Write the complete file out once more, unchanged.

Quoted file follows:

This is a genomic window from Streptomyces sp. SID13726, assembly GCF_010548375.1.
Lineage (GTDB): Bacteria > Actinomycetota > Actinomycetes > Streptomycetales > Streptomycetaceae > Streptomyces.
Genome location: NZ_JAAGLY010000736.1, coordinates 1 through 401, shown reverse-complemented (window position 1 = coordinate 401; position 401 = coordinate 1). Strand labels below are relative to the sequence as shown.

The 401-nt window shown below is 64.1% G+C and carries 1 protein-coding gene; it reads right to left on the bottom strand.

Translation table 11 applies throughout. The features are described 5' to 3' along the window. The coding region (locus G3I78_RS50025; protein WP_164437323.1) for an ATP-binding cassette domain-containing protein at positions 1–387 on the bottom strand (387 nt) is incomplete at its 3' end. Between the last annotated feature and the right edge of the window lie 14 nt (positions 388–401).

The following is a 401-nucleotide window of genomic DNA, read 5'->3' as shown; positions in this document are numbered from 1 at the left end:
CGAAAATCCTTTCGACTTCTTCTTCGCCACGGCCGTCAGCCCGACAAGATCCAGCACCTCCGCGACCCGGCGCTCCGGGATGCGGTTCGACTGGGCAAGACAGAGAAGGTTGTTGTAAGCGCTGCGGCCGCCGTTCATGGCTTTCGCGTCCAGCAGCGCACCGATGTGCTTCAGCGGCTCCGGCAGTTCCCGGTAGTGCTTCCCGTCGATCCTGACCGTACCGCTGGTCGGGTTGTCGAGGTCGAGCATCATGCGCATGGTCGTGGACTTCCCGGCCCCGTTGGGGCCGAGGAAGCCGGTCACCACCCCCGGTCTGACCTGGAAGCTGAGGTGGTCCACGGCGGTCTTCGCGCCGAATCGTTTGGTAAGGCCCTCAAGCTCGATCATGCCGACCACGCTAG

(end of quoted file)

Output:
This is a genomic window from Streptomyces sp. SID13726, assembly GCF_010548375.1.
Lineage (GTDB): Bacteria > Actinomycetota > Actinomycetes > Streptomycetales > Streptomycetaceae > Streptomyces.
Genome location: NZ_JAAGLY010000736.1, coordinates 1 through 401, shown reverse-complemented (window position 1 = coordinate 401; position 401 = coordinate 1). Strand labels below are relative to the sequence as shown.

The 401-nt window shown below is 64.1% G+C and carries 1 protein-coding gene; it reads right to left on the bottom strand.

Translation table 11 applies throughout. The features are described 5' to 3' along the window. The coding region (locus G3I78_RS50025; protein WP_164437323.1) for an ATP-binding cassette domain-containing protein at positions 1–387 on the bottom strand (387 nt) is incomplete at its 3' end. Between the last annotated feature and the right edge of the window lie 14 nt (positions 388–401).

The following is a 401-nucleotide window of genomic DNA, read 5'->3' as shown; positions in this document are numbered from 1 at the left end:
CGAAAATCCTTTCGACTTCTTCTTCGCCACGGCCGTCAGCCCGACAAGATCCAGCACCTCCGCGACCCGGCGCTCCGGGATGCGGTTCGACTGGGCAAGACAGAGAAGGTTGTTGTAAGCGCTGCGGCCGCCGTTCATGGCTTTCGCGTCCAGCAGCGCACCGATGTGCTTCAGCGGCTCCGGCAGTTCCCGGTAGTGCTTCCCGTCGATCCTGACCGTACCGCTGGTCGGGTTGTCGAGGTCGAGCATCATGCGCATGGTCGTGGACTTCCCGGCCCCGTTGGGGCCGAGGAAGCCGGTCACCACCCCCGGTCTGACCTGGAAGCTGAGGTGGTCCACGGCGGTCTTCGCGCCGAATCGTTTGGTAAGGCCCTCAAGCTCGATCATGCCGACCACGCTAG